A detailed anatomical study was made of the host-parasite relations of cucumber seedlings inoculated with Cladosporium cucumerinum and of the effect of treatment with G33, the roots being immersed in a 100 p.p.m. solution of the compound for 48 h before inoculation. It was concluded that the resistance conferred by G33 was situated both in the cuticle and in the deeper tissues, and that the substance was effective only in cells appearing microscopically sound. The effect did not extend beyond the cuticle, and resistance did not seem to be due to plasmatic interaction.Uptake by the roots of cucumber seedlings of 2,4-dinitrophenol, sodium diethyldithiocarbamate and sodium azide had no effect on either genetic resistance or that induced by G33. However narcosis of seedlings by exposure over solutions of 1. 5 % ether or 0.24 % chloroform caused breakdown of genetic resistance in the varieties Mabro and Proso, though these still remained resistant to Penicillium italicum and Botrytis cinerea (neither of which normally infects cucumber). But narcosis had no effect on the resistance to C. cucumerinum conferred by G33, which, unlike genetic resistance, seemed therefore unrelated to host metabolism. The sap expressed from resistant varieties and from the uninfected portions of older plants of a susceptible variety (Lange Gele Tros) did not inhibit growth of the pathogen in culture.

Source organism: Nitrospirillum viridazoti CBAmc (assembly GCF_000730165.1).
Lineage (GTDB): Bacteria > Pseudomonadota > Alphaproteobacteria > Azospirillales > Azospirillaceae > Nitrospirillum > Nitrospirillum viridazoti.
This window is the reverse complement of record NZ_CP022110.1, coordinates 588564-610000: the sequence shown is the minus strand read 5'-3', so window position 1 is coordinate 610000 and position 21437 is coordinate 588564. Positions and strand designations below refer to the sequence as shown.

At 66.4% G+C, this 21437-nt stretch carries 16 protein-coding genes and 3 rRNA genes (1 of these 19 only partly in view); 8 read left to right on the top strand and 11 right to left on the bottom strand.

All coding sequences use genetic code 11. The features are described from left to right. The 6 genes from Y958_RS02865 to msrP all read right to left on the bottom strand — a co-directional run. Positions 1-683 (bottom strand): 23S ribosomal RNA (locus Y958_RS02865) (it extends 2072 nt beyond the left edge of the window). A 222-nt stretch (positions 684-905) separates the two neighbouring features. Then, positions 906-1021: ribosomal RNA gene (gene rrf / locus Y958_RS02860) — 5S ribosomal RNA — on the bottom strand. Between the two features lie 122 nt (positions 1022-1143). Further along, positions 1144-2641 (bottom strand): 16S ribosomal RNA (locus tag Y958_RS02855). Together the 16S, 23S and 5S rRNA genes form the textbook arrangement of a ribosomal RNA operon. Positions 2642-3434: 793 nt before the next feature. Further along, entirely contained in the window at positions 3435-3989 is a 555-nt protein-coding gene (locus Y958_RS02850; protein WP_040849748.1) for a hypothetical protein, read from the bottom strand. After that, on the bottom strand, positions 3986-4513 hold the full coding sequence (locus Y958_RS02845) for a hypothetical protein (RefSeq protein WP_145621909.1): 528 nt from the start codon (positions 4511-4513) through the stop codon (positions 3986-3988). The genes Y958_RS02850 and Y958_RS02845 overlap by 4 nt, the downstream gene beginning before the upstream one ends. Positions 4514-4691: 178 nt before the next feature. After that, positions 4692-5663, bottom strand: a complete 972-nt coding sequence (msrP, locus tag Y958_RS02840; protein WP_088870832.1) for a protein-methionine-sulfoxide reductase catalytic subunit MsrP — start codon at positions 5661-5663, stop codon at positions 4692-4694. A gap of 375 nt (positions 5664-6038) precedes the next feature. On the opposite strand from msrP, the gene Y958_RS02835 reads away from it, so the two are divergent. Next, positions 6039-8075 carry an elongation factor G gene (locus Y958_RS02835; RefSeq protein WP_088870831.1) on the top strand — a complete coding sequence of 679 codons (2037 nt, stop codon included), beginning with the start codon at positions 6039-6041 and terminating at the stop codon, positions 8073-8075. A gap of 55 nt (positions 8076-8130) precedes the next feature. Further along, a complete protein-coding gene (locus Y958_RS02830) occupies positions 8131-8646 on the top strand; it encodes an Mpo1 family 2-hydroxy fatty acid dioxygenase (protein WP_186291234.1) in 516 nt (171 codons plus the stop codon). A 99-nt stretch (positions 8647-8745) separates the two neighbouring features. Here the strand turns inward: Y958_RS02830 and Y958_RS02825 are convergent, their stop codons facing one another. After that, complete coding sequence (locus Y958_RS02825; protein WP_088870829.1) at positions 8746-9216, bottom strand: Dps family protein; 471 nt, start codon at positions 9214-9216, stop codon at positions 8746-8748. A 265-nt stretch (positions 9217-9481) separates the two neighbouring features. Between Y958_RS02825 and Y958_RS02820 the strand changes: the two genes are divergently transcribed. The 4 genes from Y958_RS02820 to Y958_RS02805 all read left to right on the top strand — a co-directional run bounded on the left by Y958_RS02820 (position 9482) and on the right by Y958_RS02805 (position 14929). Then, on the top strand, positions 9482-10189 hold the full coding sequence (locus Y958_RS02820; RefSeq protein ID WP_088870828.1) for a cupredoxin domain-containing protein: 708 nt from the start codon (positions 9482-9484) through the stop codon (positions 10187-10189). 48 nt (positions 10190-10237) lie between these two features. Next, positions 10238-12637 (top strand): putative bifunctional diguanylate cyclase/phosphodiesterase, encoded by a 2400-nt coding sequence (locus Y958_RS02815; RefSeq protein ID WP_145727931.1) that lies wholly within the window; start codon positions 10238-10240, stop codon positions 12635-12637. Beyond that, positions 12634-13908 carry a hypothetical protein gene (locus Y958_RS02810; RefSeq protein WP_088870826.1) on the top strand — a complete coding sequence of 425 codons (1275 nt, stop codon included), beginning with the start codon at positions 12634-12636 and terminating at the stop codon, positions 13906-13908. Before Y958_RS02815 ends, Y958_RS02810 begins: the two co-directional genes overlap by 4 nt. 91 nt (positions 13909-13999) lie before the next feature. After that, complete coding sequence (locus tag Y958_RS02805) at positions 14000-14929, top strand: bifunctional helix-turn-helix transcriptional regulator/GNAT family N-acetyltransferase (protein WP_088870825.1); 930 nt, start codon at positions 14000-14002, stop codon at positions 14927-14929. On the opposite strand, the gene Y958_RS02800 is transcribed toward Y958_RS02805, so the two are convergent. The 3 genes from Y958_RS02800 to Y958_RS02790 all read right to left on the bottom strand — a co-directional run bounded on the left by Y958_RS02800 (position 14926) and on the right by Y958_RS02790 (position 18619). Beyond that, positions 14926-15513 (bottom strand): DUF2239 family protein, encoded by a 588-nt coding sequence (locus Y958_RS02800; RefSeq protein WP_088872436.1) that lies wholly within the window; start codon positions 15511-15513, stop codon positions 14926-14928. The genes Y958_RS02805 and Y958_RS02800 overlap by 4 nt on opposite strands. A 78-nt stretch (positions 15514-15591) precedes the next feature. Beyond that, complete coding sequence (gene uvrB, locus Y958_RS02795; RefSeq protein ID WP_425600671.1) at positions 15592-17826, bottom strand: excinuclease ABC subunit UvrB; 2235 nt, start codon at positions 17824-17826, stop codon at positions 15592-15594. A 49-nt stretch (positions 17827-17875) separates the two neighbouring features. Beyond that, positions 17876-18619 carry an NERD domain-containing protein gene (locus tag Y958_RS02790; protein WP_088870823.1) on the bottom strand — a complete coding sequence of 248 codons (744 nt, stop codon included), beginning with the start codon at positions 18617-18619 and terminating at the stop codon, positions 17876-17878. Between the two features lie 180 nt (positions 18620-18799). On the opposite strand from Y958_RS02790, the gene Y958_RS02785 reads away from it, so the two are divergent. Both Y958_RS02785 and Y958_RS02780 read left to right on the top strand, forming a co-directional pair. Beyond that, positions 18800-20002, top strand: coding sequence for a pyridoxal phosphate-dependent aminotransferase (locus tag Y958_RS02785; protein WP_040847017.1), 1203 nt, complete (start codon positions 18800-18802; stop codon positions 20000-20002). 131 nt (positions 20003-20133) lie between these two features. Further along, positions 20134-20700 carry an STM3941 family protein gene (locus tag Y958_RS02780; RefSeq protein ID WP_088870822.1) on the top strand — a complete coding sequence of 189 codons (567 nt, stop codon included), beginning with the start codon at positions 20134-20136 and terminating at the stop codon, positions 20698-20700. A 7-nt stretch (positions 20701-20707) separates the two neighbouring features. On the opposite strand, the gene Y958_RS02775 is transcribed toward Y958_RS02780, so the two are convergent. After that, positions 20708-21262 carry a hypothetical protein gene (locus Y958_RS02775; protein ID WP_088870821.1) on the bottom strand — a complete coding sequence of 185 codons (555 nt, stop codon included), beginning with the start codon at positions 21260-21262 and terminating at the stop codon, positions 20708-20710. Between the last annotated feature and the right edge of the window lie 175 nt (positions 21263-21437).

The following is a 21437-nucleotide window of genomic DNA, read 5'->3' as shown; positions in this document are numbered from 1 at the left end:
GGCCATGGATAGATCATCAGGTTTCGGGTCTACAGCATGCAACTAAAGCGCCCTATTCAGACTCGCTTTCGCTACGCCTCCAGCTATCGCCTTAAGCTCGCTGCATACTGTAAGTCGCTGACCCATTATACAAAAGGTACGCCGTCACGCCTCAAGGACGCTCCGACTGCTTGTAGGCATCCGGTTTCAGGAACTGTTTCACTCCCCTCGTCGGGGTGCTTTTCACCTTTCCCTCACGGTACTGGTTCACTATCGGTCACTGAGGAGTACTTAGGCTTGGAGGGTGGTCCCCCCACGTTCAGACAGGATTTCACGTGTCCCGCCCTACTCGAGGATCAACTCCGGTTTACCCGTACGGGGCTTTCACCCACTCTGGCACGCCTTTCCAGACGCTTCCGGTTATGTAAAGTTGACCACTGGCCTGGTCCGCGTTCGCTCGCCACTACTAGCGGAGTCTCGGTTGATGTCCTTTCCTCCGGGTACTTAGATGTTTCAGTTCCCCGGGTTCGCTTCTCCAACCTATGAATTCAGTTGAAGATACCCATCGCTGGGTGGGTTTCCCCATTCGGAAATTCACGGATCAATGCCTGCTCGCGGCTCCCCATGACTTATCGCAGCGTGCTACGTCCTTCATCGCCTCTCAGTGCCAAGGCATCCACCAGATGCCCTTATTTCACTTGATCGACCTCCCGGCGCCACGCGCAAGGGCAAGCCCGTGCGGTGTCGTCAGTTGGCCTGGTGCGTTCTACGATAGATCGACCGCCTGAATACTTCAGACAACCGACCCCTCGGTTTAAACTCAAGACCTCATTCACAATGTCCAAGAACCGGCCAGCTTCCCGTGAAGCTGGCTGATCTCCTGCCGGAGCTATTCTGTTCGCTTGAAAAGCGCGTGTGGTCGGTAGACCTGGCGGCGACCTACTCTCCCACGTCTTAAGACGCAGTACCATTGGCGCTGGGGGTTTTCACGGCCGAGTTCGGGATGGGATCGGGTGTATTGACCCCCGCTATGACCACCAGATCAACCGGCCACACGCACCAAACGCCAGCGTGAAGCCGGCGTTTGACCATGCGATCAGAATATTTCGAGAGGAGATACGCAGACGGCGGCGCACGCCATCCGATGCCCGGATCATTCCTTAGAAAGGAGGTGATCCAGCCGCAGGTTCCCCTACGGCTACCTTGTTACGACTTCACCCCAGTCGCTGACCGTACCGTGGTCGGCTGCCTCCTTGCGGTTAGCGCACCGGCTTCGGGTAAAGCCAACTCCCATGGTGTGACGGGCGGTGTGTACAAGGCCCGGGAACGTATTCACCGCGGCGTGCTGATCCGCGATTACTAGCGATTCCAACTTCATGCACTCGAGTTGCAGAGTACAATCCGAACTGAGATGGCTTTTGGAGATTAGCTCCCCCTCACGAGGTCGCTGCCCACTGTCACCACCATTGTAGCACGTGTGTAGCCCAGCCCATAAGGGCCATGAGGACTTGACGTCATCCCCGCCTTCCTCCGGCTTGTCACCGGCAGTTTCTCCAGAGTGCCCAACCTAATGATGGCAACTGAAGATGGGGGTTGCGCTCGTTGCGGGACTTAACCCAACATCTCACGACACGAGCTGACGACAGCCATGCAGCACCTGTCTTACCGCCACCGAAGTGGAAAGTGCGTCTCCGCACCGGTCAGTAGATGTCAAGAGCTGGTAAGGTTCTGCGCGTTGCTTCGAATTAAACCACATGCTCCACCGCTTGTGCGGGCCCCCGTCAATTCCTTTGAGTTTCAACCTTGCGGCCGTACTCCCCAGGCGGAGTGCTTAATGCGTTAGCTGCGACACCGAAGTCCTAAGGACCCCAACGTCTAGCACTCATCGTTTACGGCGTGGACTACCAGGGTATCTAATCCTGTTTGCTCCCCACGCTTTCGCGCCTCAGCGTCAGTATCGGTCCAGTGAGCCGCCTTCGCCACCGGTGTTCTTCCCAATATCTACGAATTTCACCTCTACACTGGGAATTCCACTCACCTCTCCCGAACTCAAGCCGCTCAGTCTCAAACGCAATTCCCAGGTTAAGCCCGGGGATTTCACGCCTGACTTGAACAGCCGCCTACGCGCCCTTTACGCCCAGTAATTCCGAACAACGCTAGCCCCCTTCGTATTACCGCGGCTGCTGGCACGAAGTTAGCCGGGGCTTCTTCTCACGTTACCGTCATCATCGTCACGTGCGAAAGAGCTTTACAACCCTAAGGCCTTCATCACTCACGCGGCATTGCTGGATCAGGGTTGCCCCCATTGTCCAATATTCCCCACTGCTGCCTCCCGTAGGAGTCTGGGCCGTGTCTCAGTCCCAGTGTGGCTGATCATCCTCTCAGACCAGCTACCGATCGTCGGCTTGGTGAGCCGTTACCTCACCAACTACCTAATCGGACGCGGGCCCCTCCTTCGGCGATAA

|Qualification||Doctor of Philosophy|
|Award date||5 Jul 1956|
|Place of Publication||Wageningen|
|Publication status||Published - 1956|
- plant pathogenic fungi
- cucumis sativus